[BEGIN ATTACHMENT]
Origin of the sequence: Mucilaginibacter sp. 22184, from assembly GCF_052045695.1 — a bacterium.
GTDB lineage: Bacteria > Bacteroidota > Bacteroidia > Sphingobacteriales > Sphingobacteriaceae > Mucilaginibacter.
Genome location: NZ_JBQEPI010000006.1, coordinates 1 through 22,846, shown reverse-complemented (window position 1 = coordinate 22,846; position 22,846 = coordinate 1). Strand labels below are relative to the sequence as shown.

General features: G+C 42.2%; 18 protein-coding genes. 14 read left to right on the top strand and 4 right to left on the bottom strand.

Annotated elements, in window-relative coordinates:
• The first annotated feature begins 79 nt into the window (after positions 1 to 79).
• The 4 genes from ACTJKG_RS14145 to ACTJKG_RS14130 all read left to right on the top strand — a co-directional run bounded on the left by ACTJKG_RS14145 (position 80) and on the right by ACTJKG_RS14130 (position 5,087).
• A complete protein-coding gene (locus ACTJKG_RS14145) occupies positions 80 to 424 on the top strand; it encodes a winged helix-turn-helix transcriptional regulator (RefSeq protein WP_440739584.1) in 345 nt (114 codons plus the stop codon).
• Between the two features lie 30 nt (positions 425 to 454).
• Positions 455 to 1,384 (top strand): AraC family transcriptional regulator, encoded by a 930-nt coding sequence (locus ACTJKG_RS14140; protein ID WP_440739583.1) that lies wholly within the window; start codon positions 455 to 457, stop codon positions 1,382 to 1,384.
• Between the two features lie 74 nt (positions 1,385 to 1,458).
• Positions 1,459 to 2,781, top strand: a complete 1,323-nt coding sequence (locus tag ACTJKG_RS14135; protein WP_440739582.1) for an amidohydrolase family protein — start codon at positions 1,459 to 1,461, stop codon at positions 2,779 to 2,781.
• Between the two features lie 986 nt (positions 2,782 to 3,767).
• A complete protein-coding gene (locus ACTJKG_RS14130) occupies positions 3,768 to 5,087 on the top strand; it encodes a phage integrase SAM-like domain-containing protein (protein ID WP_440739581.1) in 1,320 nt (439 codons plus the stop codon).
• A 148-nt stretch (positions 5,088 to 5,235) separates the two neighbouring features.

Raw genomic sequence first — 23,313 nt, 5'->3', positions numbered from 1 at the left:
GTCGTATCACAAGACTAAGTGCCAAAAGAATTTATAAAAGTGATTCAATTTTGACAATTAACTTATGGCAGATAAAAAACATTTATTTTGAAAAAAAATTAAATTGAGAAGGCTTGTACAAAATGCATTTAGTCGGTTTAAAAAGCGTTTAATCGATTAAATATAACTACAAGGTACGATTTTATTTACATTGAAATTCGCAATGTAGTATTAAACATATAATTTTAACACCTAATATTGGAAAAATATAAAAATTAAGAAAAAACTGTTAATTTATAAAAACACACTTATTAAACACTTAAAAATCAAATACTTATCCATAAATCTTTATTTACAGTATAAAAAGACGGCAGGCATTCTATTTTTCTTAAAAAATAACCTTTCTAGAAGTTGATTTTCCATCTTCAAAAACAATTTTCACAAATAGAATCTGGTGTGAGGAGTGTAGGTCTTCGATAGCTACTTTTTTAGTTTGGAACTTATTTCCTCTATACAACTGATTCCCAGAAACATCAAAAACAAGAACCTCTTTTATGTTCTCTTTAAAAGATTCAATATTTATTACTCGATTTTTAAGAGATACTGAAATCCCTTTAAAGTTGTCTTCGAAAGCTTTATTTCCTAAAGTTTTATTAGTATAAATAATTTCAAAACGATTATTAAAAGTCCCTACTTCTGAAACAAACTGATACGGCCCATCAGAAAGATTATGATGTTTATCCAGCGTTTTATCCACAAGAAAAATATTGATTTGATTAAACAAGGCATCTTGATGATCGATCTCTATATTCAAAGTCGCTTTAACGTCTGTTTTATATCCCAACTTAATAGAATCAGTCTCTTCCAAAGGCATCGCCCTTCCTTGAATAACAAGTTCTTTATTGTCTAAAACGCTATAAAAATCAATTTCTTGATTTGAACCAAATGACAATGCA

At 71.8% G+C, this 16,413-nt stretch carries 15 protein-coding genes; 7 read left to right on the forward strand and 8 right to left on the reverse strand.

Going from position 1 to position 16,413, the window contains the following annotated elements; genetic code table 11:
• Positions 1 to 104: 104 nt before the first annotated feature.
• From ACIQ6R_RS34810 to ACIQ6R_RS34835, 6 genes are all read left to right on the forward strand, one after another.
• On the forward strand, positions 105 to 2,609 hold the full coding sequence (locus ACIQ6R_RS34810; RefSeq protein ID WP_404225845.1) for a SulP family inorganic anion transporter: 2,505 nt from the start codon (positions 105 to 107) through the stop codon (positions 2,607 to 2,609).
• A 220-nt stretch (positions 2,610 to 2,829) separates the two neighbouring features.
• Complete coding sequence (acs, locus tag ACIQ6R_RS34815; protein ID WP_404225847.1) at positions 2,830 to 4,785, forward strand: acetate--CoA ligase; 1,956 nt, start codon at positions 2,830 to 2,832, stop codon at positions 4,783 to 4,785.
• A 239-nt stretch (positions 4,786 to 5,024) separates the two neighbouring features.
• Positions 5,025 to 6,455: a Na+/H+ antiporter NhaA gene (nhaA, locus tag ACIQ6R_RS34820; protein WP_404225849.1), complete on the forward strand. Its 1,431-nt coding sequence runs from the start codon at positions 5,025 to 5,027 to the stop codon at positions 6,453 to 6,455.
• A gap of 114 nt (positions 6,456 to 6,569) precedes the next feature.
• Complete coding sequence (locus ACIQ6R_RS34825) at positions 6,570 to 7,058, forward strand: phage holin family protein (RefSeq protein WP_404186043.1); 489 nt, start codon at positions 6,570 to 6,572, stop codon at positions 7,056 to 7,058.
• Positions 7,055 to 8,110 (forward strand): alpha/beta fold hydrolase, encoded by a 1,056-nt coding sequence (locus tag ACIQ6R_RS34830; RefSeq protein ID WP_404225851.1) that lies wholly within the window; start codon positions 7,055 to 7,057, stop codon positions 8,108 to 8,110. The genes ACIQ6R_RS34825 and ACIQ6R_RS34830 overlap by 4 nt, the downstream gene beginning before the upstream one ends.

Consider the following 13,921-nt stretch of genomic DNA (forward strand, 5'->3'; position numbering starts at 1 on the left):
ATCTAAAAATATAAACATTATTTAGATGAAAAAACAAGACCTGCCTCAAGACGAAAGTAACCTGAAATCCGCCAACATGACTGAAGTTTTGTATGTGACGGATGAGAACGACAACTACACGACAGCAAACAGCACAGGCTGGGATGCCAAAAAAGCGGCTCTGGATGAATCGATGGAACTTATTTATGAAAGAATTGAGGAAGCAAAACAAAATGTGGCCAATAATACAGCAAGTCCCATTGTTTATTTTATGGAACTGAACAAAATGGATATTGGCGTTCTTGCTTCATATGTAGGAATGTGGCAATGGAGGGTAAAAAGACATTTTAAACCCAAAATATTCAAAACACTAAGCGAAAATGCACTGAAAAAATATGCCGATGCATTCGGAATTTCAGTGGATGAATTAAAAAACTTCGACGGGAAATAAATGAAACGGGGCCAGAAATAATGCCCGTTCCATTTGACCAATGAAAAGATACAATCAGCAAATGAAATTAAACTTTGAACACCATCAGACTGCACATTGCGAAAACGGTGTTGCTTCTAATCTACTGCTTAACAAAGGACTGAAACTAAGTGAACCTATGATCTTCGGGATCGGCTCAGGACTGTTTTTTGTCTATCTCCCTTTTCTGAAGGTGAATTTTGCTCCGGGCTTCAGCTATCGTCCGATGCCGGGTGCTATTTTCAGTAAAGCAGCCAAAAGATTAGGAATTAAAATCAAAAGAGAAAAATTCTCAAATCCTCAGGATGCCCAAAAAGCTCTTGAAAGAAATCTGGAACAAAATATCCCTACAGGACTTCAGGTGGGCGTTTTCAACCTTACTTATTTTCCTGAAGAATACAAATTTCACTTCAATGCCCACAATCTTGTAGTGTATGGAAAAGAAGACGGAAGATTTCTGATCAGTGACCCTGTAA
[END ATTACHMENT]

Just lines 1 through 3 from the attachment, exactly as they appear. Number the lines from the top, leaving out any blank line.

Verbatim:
Origin of the sequence: Mucilaginibacter sp. 22184, from assembly GCF_052045695.1 — a bacterium.
GTDB lineage: Bacteria > Bacteroidota > Bacteroidia > Sphingobacteriales > Sphingobacteriaceae > Mucilaginibacter.
Genome location: NZ_JBQEPI010000006.1, coordinates 1 through 22,846, shown reverse-complemented (window position 1 = coordinate 22,846; position 22,846 = coordinate 1). Strand labels below are relative to the sequence as shown.